Does meeting a giant, talking egg that knows your name sound like a good way to spend the holidays? If you live near New Windsor, New York, you can meet and greet "Eggbert" who has been dusted off and taken out of long-term storage.
The New York Times reports that Devitt's Nursery and Supply has brought back the popular, local tradition. Frankly, it all sounds a bit terrifying to me:
Alexandria Krol, 5, grew wide-eyed as she walked in the darkness up to the strange-looking egg.
It wore a crown and rested upon a large throne. Its eyes moved, and then its lips, as it greeted her by name — It knew her name! — and told a joke and asked her to pose for a picture with him. It felt like a scene out of "Alice in Wonderland."
Then the egg said, "Did your mommy used to come to see Eggbert when she was your age?"
Trying to explain what Eggbert really is doesn't help much, either--"a plexiglass ellipsoid with eyes and lips that move mechanically." When Devitt's sold the retail section of its operation in 1999, Eggbert was unseated and left in storage until this year.
Thankfully, though, Eggbert doesn't actually know your name. Instead, it is equipped with a microphone and a speaker. A Devitt's employee hides behind one-way glass nearby and reads the nametags off of kids who make their way through the line to meet the talking egg. As the children make their way through the long line, passing by Christmas exhibits and a petting zoo, they've typically long-since forgotten about giving their names on the way past the ticket counter.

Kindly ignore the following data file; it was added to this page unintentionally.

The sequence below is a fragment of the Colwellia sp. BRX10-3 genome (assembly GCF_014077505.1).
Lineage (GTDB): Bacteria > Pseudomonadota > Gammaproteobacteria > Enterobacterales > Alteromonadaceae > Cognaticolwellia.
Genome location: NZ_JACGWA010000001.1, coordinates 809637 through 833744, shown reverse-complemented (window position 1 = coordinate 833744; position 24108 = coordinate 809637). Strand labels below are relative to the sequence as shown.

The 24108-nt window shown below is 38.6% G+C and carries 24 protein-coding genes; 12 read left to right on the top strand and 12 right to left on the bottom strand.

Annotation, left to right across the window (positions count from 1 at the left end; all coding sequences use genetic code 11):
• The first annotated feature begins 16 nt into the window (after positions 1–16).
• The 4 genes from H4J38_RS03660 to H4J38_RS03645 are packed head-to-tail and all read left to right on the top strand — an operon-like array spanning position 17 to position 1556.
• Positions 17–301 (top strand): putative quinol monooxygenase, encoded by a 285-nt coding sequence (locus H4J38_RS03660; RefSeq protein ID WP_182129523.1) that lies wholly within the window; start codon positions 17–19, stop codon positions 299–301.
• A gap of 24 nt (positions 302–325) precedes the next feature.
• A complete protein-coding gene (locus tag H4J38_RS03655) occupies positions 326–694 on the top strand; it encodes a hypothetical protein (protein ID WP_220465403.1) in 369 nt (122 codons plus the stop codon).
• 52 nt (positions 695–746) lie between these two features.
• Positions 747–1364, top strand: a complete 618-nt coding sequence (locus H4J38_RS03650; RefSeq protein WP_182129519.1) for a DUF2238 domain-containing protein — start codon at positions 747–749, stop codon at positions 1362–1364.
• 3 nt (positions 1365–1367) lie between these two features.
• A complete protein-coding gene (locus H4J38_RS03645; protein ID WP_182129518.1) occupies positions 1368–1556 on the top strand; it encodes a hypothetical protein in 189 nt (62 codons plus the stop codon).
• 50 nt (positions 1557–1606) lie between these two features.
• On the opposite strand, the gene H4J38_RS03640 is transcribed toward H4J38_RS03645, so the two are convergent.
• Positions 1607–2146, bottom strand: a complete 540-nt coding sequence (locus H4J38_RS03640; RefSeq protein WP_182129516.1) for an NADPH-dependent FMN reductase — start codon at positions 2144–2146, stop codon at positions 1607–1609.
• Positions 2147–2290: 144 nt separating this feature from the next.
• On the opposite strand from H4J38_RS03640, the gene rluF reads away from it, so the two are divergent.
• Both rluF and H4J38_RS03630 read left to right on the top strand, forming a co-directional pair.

But whatever you think of Eggbert, it's a popular tradition, drawing more than 80,000 annual visitors during the peak of the holiday season. More than 3,000 people showed up on Eggbert's first day back, the Saturday after Thanksgiving.
Still, I couldn't help but take Eggbert's parting words to one child as more a threat than a promise: As children said goodbye to Eggbert, he replied to some of them, "Tell your friends I'm back and I'll be here every Christmas from now on."
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